- The deck is as low as possible to improve the centre of gravity while enhancing weather protection.
- Like any good offshore RIB, the sponsons are raised at the bow.
- Impressive though the hull is, inboard the boat is where Damen’s design excels.
Greg Copp lifts the lid on a new multi-purpose craft from the Damen stable that touches the very heart of purist RIB design …
The RHIB 1050 created by Damen Shipyards of Holland for use by special forces and naval search teams is a 55-knot 10.5m RIB powered by twin 370hp Volvo D6s that has been built with a zero compromise approach. Based on a sharp deep-vee hull, ‘it is not your average RIB’, as Roel Foolen of Damen Shipyards put it.
The Lloyd’s-approved hull is built with an epoxy composite as opposed to conventional polyester. Strengthening is further enhanced by a closed-cell foam core, which is much stronger than conventional foam cores. Closed-cell foam will not absorb water in the event of hull damage, and by its nature does allow any resin penetration during lay-up, thereby increasing laminate strength in the process. However, it does require a lot more crafting in the construction process, as heat is often needed to shape it. As is often the case with military/commercial craft, Damen have chosen not to step the hull, the only embellishment below the waterline being three substantial full-length spray rails.
Impressive though the hull is, inboard the boat is where Damen’s design excels. Ergonomics have been closely focused upon, in particular the console. The first prototype had a mock-up console that was tweaked and modified in line with feedback from sea trials, until the perfect match was achieved for the helmsman. To keep everything functioning and effective in the worst weather conditions, the console instrumentation is housed within a watertight heated compartment viewed through a window that will never mist up. The electrics are likewise enclosed in a watertight heated chamber to prevent any potential moisture issues – so no plotter or radio failures if the boat gets swamped or capsized. And smaller details do not go unnoticed, such as incorporating lifting eyes into the boat’s bollards so there are no trip hazards.
What is particularly different about the RHIB design is that the engine is housed under the console instead of in an engine bay at the stern. The concept is brilliant as its gets the 1300kg of the combined weight of two D6 engine blocks 2 metres forward of the transom, leaving just 200kg of sterndrive weight at the stern. This hugely benefits hull efficiency as well as improving fore and aft trim, not to mention enabling the boat to maintain low planing speeds when sea conditions dictate. It does however require two extended driveshafts to connect the engines with the sterndrives. Engine access is obtained by the complete console hinging aft, enabling service teams to gain easy access to uncluttered engines. For stowage on board a mother ship, the console-mounted radar mast also hinges back. The two 350L fuel tanks are located beneath the seating fore and aft of the console; in the case of the aft tank it lies above the driveshafts. To enable easy access to these tanks, the deck sections to which the seats are mounted are in effect large watertight hatches that lift away – a sensible feature for a boat that may well have to operate in parts of the world where fuel quality is questionable.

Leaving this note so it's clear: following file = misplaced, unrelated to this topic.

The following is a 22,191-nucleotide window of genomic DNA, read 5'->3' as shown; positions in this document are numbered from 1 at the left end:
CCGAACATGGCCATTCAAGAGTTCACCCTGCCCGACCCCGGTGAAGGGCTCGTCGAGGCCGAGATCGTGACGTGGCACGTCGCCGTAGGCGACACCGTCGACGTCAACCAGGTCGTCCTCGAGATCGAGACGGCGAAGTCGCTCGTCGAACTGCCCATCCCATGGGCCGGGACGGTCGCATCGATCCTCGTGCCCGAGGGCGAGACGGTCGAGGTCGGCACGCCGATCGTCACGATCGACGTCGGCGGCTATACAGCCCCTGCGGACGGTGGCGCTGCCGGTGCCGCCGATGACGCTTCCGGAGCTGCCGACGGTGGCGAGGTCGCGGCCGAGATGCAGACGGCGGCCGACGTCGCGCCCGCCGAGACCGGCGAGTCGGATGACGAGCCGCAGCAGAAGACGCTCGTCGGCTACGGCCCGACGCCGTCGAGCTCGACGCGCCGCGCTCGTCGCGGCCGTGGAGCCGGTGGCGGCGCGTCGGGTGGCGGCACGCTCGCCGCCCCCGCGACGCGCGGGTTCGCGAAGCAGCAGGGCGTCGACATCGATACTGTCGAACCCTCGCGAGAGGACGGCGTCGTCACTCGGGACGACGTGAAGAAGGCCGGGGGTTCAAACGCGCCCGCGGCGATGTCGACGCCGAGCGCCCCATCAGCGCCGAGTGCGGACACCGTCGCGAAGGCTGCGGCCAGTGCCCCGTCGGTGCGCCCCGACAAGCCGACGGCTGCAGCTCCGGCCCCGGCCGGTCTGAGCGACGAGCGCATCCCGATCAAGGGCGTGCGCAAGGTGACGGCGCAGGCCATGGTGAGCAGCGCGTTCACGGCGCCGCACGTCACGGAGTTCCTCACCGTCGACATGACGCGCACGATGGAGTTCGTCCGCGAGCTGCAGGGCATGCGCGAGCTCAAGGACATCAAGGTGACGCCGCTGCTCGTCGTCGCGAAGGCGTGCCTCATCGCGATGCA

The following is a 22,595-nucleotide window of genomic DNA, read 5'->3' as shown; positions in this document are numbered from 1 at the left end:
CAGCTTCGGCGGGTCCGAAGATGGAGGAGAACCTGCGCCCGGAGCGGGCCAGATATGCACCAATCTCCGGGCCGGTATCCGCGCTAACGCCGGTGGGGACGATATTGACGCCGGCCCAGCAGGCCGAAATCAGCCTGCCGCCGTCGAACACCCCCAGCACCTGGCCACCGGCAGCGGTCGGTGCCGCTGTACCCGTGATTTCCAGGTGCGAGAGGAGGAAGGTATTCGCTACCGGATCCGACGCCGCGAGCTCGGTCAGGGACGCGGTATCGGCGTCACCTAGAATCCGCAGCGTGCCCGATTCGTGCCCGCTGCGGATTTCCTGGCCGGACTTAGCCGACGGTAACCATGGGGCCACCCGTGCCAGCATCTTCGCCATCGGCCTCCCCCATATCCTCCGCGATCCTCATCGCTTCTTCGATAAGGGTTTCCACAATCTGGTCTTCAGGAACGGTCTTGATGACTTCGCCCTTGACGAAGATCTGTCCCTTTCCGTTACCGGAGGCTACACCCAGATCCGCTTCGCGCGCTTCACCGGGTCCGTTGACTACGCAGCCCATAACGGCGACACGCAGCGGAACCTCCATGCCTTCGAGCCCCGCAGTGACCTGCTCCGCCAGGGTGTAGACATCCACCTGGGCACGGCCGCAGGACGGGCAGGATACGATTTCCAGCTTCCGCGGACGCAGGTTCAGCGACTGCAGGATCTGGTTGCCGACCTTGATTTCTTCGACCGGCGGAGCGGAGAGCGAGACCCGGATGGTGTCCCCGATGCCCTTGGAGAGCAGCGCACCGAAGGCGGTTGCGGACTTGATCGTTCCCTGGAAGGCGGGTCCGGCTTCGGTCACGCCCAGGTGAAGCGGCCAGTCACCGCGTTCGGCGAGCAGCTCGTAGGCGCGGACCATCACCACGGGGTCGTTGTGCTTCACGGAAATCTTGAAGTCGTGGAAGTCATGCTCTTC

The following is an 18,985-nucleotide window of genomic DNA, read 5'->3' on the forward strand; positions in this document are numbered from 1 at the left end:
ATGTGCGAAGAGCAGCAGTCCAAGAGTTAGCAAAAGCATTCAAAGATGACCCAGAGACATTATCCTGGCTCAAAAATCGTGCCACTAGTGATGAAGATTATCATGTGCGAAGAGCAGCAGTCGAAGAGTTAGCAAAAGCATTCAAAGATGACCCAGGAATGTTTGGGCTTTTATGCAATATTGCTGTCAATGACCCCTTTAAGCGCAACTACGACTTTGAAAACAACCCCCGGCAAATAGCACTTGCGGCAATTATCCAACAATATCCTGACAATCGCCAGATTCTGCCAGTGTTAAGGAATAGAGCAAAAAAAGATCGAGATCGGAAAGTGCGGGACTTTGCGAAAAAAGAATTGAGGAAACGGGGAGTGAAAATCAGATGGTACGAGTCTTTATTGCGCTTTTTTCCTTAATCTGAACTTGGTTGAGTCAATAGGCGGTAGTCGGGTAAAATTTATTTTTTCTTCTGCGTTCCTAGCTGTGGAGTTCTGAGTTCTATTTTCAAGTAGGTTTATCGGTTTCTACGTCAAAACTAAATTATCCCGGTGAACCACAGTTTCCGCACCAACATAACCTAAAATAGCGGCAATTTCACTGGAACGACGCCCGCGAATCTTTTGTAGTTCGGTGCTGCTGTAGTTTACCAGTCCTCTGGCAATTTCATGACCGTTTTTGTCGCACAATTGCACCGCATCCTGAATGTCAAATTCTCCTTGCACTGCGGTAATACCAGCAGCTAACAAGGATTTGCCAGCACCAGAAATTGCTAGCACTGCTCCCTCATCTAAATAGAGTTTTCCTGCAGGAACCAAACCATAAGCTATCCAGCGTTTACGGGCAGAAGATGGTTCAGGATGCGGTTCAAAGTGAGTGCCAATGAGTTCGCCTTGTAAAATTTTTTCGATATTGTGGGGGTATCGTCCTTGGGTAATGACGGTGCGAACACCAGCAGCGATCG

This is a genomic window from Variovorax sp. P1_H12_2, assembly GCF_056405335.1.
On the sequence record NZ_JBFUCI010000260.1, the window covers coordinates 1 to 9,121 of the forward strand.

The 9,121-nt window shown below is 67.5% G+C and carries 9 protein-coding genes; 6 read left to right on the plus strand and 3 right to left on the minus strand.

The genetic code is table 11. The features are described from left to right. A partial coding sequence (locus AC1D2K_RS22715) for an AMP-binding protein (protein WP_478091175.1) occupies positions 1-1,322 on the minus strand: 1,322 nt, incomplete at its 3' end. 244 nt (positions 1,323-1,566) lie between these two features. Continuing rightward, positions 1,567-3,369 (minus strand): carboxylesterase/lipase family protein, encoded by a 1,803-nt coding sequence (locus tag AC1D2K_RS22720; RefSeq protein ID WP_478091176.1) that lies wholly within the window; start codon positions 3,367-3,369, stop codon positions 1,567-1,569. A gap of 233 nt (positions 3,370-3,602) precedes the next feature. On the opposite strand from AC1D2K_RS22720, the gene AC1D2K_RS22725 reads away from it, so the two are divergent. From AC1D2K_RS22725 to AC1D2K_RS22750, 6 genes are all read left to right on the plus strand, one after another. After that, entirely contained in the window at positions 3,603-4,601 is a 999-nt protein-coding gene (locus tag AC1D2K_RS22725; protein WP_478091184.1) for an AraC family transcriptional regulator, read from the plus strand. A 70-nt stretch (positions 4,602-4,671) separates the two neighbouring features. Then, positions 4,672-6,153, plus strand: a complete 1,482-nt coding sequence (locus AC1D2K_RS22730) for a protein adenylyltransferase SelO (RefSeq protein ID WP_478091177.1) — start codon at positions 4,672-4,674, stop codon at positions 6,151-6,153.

The 10 suspension seats that accommodate the crew are Ullmans – arguably the best seats in the business for keeping your spine intact, which at £1,500 each they should be. The heavy-duty armoured Hypalon sponsons are bolted to the hull via aluminium sealing strips as opposed to conventional adhesive bonding. Consequently they are far less likely to part company with the hull when running into big head seas. Like any good offshore RIB, the sponsons are raised at the bow. Unusually they take on an asymmetrical D-shape profile from the console to the stern. This is to make movement past the console easy, as symmetrical sponsons rob the boat of that crucial aft inboard crew space. The deck is as low as possible to improve the centre of gravity while enhancing weather protection. Mounted on the transom is a diving platform that serves to protect the sterndrives when boarding other vessels stern-to.
Damen intend to build further versions of the RH1B 1050, based on the same hull platform, which will be fitted with two 400hp outboards. The only production 400hp outboard at the moment is the recently released supercharged 400hp Mercury Verado built for race use, but the unburstable Yamaha F350 is another possible option. However, when you consider the 1300ft/lb of combined torque produced by two 370hp Volvo D6s, the Verados, supercharged or not, will fall short of matching the D6s.
Production is based at Damen’s specialist composite yard in Antalya in Turkey, so we can only hope it is not long before we see a commercial version operating off our shores at some point.